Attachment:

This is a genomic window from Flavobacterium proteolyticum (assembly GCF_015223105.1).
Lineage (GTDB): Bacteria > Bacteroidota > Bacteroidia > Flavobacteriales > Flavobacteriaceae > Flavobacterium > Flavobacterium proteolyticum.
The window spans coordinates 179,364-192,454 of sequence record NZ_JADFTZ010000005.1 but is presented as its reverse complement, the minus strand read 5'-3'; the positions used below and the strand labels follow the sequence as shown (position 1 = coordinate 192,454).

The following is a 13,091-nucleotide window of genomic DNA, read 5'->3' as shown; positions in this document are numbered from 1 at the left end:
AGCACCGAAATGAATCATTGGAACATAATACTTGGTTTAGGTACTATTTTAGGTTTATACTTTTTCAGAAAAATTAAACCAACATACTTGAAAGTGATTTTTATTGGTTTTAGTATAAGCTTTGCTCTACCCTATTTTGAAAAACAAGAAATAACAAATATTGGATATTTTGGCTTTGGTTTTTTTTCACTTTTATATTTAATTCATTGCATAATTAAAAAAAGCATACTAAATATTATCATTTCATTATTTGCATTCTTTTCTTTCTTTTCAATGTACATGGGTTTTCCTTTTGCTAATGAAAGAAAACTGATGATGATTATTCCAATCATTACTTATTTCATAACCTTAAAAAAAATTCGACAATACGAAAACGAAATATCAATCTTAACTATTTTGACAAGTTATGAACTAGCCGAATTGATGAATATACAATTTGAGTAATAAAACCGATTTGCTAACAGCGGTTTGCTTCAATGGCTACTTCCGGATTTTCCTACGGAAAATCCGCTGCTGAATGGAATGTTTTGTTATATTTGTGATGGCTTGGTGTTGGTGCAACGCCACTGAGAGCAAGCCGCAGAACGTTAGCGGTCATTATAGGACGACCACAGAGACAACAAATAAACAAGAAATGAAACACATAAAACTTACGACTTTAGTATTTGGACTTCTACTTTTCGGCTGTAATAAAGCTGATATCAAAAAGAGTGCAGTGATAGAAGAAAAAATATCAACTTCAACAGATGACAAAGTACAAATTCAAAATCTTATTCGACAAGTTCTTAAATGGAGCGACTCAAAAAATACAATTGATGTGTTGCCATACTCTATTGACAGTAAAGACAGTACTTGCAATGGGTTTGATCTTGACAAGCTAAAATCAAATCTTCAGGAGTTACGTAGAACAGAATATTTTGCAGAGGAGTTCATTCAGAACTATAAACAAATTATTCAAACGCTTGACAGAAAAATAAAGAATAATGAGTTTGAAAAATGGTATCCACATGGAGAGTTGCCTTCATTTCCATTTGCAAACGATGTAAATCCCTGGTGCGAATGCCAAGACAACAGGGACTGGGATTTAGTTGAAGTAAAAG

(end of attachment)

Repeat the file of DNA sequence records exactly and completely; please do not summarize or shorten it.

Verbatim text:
This is a genomic window from Flavobacterium proteolyticum (assembly GCF_015223105.1).
Lineage (GTDB): Bacteria > Bacteroidota > Bacteroidia > Flavobacteriales > Flavobacteriaceae > Flavobacterium > Flavobacterium proteolyticum.
The window spans coordinates 179,364-192,454 of sequence record NZ_JADFTZ010000005.1 but is presented as its reverse complement, the minus strand read 5'-3'; the positions used below and the strand labels follow the sequence as shown (position 1 = coordinate 192,454).

The following is a 13,091-nucleotide window of genomic DNA, read 5'->3' as shown; positions in this document are numbered from 1 at the left end:
AGCACCGAAATGAATCATTGGAACATAATACTTGGTTTAGGTACTATTTTAGGTTTATACTTTTTCAGAAAAATTAAACCAACATACTTGAAAGTGATTTTTATTGGTTTTAGTATAAGCTTTGCTCTACCCTATTTTGAAAAACAAGAAATAACAAATATTGGATATTTTGGCTTTGGTTTTTTTTCACTTTTATATTTAATTCATTGCATAATTAAAAAAAGCATACTAAATATTATCATTTCATTATTTGCATTCTTTTCTTTCTTTTCAATGTACATGGGTTTTCCTTTTGCTAATGAAAGAAAACTGATGATGATTATTCCAATCATTACTTATTTCATAACCTTAAAAAAAATTCGACAATACGAAAACGAAATATCAATCTTAACTATTTTGACAAGTTATGAACTAGCCGAATTGATGAATATACAATTTGAGTAATAAAACCGATTTGCTAACAGCGGTTTGCTTCAATGGCTACTTCCGGATTTTCCTACGGAAAATCCGCTGCTGAATGGAATGTTTTGTTATATTTGTGATGGCTTGGTGTTGGTGCAACGCCACTGAGAGCAAGCCGCAGAACGTTAGCGGTCATTATAGGACGACCACAGAGACAACAAATAAACAAGAAATGAAACACATAAAACTTACGACTTTAGTATTTGGACTTCTACTTTTCGGCTGTAATAAAGCTGATATCAAAAAGAGTGCAGTGATAGAAGAAAAAATATCAACTTCAACAGATGACAAAGTACAAATTCAAAATCTTATTCGACAAGTTCTTAAATGGAGCGACTCAAAAAATACAATTGATGTGTTGCCATACTCTATTGACAGTAAAGACAGTACTTGCAATGGGTTTGATCTTGACAAGCTAAAATCAAATCTTCAGGAGTTACGTAGAACAGAATATTTTGCAGAGGAGTTCATTCAGAACTATAAACAAATTATTCAAACGCTTGACAGAAAAATAAAGAATAATGAGTTTGAAAAATGGTATCCACATGGAGAGTTGCCTTCATTTCCATTTGCAAACGATGTAAATCCCTGGTGCGAATGCCAAGACAACAGGGACTGGGATTTAGTTGAAGTAAAAG